Announcements
PUBLISHED 7 July 2009

Australia-NZ super portability on agenda

The portability of retirement savings between New Zealand and Australia is on the agenda for discussions next week in Brisbane between Australian Treasurer Wayne Swan and New Zealand Finance Minister Bill English, the government announced today. If an agreement is reached, the government said, people returning permanently to New Zealand from Australia would soon be able to bring their retirement savings back home. The annual meeting will also cover progress with the Single Economic Market programme, the new DTA between the two countries, and global and domestic economic issues. For more information see the media statement.


Hon Bill English
Minister of Finance

MEDIA STATEMENT

Super portability on agenda for Australian visit

Finance Minister Bill English will meet Australian Treasurer Wayne Swan in Brisbane on July 16 to discuss the portability of retirement savings between New Zealand and Australia.

"If an agreement is reached, it will mean that people returning permanently to New Zealand from Australia will soon be able to bring their retirement savings back home," Mr English says.

"Retirement savings portability is part of the wider Single Economic Market work programme, which will reduce impediments to trade and the free movement of people between our two countries.

"Although details are still to be discussed, this stands to be an important step forward. It would allow New Zealanders and Australians to consolidate their financial affairs in the country in which they live."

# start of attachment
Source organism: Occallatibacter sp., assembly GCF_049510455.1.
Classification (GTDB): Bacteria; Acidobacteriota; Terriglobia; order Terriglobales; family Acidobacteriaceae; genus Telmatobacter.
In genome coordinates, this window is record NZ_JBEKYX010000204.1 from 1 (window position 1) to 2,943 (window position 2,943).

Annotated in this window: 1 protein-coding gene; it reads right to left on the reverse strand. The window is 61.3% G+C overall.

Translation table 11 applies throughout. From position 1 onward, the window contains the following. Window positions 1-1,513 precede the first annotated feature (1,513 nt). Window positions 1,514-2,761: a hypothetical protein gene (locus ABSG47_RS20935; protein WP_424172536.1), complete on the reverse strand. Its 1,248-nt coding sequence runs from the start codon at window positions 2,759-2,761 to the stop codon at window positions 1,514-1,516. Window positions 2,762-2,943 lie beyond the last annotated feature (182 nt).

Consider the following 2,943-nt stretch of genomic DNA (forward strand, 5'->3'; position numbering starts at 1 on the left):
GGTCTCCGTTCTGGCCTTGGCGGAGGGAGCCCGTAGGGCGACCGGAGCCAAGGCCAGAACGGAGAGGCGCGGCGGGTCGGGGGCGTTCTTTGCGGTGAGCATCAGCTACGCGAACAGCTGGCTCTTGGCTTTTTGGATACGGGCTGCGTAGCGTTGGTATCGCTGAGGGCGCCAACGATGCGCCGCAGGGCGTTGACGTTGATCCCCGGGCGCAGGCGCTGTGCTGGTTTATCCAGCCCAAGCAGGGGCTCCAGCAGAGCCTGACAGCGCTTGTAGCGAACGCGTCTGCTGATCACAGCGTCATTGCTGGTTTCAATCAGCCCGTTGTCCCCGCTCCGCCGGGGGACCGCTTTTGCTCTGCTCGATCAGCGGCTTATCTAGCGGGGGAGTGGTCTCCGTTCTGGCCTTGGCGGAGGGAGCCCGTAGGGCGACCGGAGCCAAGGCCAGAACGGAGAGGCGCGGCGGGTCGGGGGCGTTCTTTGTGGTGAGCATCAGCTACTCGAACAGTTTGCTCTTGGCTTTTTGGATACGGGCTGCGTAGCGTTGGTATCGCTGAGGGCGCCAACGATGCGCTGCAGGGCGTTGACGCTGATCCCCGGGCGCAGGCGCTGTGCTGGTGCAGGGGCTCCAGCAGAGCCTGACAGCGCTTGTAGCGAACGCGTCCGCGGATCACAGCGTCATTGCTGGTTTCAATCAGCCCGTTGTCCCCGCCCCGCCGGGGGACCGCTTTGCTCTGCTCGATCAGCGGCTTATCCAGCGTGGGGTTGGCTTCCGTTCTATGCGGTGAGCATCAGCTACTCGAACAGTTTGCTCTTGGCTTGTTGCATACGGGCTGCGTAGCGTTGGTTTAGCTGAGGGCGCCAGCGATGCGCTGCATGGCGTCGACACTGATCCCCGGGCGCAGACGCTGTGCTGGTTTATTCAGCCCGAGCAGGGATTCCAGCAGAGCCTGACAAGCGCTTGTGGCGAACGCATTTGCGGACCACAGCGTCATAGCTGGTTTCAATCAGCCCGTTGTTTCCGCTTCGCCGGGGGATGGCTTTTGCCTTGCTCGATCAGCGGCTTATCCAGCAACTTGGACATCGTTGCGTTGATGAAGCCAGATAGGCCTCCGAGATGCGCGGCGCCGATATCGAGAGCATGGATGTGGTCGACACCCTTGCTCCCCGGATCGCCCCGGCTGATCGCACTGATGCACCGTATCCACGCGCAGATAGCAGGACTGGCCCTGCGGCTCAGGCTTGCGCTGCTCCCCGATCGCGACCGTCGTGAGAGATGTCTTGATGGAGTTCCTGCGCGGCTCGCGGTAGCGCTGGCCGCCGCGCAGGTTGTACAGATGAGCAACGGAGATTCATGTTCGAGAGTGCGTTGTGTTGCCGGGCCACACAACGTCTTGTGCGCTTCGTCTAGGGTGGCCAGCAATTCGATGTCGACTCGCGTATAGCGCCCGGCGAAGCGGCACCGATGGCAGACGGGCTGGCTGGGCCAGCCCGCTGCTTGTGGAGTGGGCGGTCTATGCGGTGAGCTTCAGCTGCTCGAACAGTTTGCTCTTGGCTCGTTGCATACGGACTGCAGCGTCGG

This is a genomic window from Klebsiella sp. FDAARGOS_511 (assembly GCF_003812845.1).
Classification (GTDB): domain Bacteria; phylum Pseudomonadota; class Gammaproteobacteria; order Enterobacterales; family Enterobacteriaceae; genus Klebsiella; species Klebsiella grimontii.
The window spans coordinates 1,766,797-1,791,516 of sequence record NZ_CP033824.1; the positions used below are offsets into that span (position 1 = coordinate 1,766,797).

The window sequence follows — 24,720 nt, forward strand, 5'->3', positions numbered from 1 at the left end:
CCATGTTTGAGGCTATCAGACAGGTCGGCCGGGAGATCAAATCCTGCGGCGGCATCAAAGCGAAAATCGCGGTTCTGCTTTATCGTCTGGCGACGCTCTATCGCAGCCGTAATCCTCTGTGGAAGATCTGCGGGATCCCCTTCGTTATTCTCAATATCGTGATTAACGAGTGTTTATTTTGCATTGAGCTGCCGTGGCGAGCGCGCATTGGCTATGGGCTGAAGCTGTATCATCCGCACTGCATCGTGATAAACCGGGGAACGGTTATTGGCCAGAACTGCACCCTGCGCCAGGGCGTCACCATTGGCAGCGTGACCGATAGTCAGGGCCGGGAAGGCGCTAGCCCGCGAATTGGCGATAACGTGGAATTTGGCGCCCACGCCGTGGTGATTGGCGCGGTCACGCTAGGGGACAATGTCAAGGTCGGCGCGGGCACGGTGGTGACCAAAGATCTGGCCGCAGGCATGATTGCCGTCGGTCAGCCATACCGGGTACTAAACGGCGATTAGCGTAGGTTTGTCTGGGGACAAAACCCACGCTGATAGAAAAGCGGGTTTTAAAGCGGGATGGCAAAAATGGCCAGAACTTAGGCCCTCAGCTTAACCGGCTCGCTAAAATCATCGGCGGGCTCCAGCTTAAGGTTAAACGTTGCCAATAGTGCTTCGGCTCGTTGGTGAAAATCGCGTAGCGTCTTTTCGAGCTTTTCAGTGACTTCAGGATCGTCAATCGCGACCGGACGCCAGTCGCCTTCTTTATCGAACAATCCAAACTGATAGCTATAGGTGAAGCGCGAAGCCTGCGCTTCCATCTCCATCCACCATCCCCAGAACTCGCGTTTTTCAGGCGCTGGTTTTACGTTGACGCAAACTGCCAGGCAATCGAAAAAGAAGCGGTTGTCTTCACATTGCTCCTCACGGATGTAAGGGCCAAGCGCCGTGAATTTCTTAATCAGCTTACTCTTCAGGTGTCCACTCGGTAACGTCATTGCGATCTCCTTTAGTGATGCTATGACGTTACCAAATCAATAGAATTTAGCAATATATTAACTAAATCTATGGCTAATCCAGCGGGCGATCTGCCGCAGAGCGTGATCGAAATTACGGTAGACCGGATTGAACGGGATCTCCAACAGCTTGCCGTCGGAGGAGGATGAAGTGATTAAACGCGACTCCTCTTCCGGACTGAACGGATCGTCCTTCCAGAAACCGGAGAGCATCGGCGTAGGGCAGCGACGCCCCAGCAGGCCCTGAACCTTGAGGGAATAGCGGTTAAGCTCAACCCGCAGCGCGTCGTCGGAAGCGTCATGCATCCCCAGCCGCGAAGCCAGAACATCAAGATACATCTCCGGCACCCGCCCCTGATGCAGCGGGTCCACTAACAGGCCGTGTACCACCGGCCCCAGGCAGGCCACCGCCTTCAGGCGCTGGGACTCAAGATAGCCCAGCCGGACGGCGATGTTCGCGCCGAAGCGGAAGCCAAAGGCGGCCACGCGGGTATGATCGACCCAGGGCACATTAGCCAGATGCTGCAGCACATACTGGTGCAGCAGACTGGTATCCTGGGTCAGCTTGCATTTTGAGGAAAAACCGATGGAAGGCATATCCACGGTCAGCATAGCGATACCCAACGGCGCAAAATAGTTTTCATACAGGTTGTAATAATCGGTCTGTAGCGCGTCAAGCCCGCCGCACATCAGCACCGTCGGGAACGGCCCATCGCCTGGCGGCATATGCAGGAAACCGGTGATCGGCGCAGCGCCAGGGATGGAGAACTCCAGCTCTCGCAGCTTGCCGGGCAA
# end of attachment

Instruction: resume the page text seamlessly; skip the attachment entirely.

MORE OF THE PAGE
It is envisaged the new arrangements would apply to retirement savings held in New Zealand Kiwisaver accounts and certain Australian complying superannuation funds. Retirement savings from Australia could be transferred only into KiwiSaver funds in New Zealand.

Australia's Tax Office estimated last year that it had about A$13 billion (NZ$16.6 billion) in "lost accounts" in the Australian superannuation system.

"We expect that a considerable amount of this money could belong to New Zealanders who have returned home and portability arrangements would allow these funds to be brought back to New Zealand," Mr English says.

Mr English's annual meeting with Mr Swan will also cover progress with the Single Economic Market programme, discussions about the two countries' new double tax agreement signed last month, along with global and domestic economic issues.

"This will be an important visit and I'm looking forward to sharing ideas with Mr Swan about the global economic situation and how New Zealand and Australia can work together on our many common challenges," Mr English says.

During his two-day visit to Australia, Mr English will speak to the Australian Association of Business Economists in Sydney on July 15 and visit businesses with interests in New Zealand.

He will then travel to Brisbane for the meeting with Mr Swan, a speech to the Trans Tasman Business Circle and a function with New Zealand and Queensland businesses.

Media contact: Craig Howie: Ph 027 755 5809